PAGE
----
Consumer Citizenship: A Preview of the Gastronomica/SOAS Distinguished Lecture | Amita Baviskar

Since 2014, Gastronomica: The Journal of Critical Food Studies has partnered with University of London’s SOAS Food Studies Centre to co-sponsor a Distinguished Lecture Series for leading scholars, students, journalists, practitioners and members of the public to engage in critical conversations about the nature of food, the interconnectivity of contemporary food systems, the role of food in daily life, and emerging trends in food studies.


Maggi_masala_noodles (1)Across northern India, roadside stalls and restaurants announce themselves as ‘Maggi Point’ and ‘Maggi Corner.’ Maggi, a brand of instant noodles introduced in the late 1980s, is now not only a popular snack, but the favorite comfort food of an entire generation of young urban Indians. What is the secret of Maggi’s success? And what does it tell us about taste and desire in the heart of a consumer economy in a deeply unequal society?

I began noticing products like Maggi noodles when they first appeared in village shops. Surely the novelty of splurging on these brightly packaged bits of junk must be limited to the well-off few, I wondered. However, such products were soon crowding each other on grocery shelves. What I was witnessing was part of an explosion in the consumption of industrial foods, as Jack Goody called mass-manufactured edible commodities produced and distributed by corporate firms.

256px-Maggi_GorengMy growing interest in the life of industrial foods has led me to students and migrant squatter settlements, street vendors and supermarkets, advertising companies and processing plants, television studios and government offices as I follow the threads of how instant noodles are produced, distributed and consumed. At first glance, this seemed to be a familiar story about the commodification of diets in an era of economic liberalization. Soon, however, I came to realize that it was also about citizenship, about poor and low-caste people who continue to be denied social and economic rights striving for respect and dignity. The success of instant noodles is partly sparked by their aspiration to belong to a nation increasingly defined by the consumption of fetishized commodities.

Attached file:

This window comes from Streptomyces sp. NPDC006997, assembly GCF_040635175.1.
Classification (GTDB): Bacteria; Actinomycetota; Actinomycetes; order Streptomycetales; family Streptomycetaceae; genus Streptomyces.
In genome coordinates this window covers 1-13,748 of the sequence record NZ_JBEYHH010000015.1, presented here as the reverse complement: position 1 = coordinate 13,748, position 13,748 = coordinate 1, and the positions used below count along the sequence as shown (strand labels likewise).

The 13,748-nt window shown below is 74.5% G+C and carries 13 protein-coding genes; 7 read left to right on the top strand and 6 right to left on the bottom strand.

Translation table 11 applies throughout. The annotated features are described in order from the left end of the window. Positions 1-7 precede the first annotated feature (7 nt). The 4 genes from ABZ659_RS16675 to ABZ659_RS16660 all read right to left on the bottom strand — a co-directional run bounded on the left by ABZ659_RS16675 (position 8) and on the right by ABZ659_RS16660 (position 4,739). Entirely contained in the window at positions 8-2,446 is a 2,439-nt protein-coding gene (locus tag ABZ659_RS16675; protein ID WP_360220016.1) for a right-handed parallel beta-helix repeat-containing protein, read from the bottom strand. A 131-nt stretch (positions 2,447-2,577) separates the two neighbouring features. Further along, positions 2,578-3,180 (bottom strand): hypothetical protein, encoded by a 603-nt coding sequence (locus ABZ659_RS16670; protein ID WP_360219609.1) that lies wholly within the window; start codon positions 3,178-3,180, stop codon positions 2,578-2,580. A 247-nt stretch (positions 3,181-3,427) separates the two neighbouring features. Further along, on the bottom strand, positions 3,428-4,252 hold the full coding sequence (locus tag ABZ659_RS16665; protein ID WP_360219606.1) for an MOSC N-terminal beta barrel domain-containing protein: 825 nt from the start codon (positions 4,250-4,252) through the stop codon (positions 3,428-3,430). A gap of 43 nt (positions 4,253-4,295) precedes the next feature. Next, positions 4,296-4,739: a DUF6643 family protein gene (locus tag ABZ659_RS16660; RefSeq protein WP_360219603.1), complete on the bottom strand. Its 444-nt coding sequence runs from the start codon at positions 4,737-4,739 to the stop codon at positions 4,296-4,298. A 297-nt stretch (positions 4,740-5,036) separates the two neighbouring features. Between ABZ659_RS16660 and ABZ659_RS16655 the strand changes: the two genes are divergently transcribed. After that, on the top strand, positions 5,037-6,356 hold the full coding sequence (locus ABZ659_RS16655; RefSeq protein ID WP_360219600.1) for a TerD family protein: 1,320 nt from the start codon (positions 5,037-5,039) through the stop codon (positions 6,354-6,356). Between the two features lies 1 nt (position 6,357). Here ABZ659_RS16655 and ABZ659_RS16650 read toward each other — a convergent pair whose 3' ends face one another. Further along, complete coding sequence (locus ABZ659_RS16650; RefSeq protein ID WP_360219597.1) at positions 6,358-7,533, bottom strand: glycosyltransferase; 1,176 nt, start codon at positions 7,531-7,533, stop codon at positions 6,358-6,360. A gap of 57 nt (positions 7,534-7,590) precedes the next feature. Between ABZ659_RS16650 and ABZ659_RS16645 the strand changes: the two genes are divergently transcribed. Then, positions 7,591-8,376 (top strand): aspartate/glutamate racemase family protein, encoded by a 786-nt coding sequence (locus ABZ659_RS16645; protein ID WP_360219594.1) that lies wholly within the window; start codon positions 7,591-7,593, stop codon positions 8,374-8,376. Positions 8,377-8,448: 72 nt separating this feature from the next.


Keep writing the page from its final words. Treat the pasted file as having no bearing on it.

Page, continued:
Instant noodles also compel us to look more closely at youth and how their tastes dictate food practices within households, overturning the standard narrative about Indian families, age, and patriarchal power. This simmering broth of social relations which industrial foods add to and transform is a critical part of India’s cultural landscape. It’s exciting to be able to contribute to a subject that concerns public policy on nutrition and health.

 

IMG_1419Amita Baviskar is Professor of Sociology at the Institute of Economic Growth, Delhi.  She studies the cultural politics of environment and development in rural and urban India. Her current research looks at food practices and the transformation of agrarian environments in western India. Baviskar has taught at the University of Delhi, and has been a visiting scholar at Stanford, Cornell, Yale, SciencesPo and the University of California at Berkeley. She was awarded the 2005 Malcolm Adiseshiah Award for Distinguished Contributions to Development Studies, the 2008 VKRV Rao Prize for Social Science Research, and the 2010 Infosys Prize for Social Sciences.

 

 


The SOAS Food Studies Centre is an interdisciplinary centre dedicated to the study of the political, economic, and cultural dimensions of food, historically and in the contemporary moment, from production, to exchange, to preparation, to consumption. The Centre’s primary purposes are to promote research and teaching in the field of food studies at SOAS and to facilitate links between SOAS and other individuals and institutions with an academic interest in food studies.


Image credits: Maggi Masala noodles by Sixth6sense – Own work, CC BY-SA 4.0, https://commons.wikimedia.org/w/index.php?curid=40729391; Magi Goreng noodles, as served at Restoran Khaleel, Gurney Drive, Penang, Malaysia By amrufm [CC BY 2.0 (http://creativecommons.org/licenses/by/2.0)%5D, via Wikimedia Commons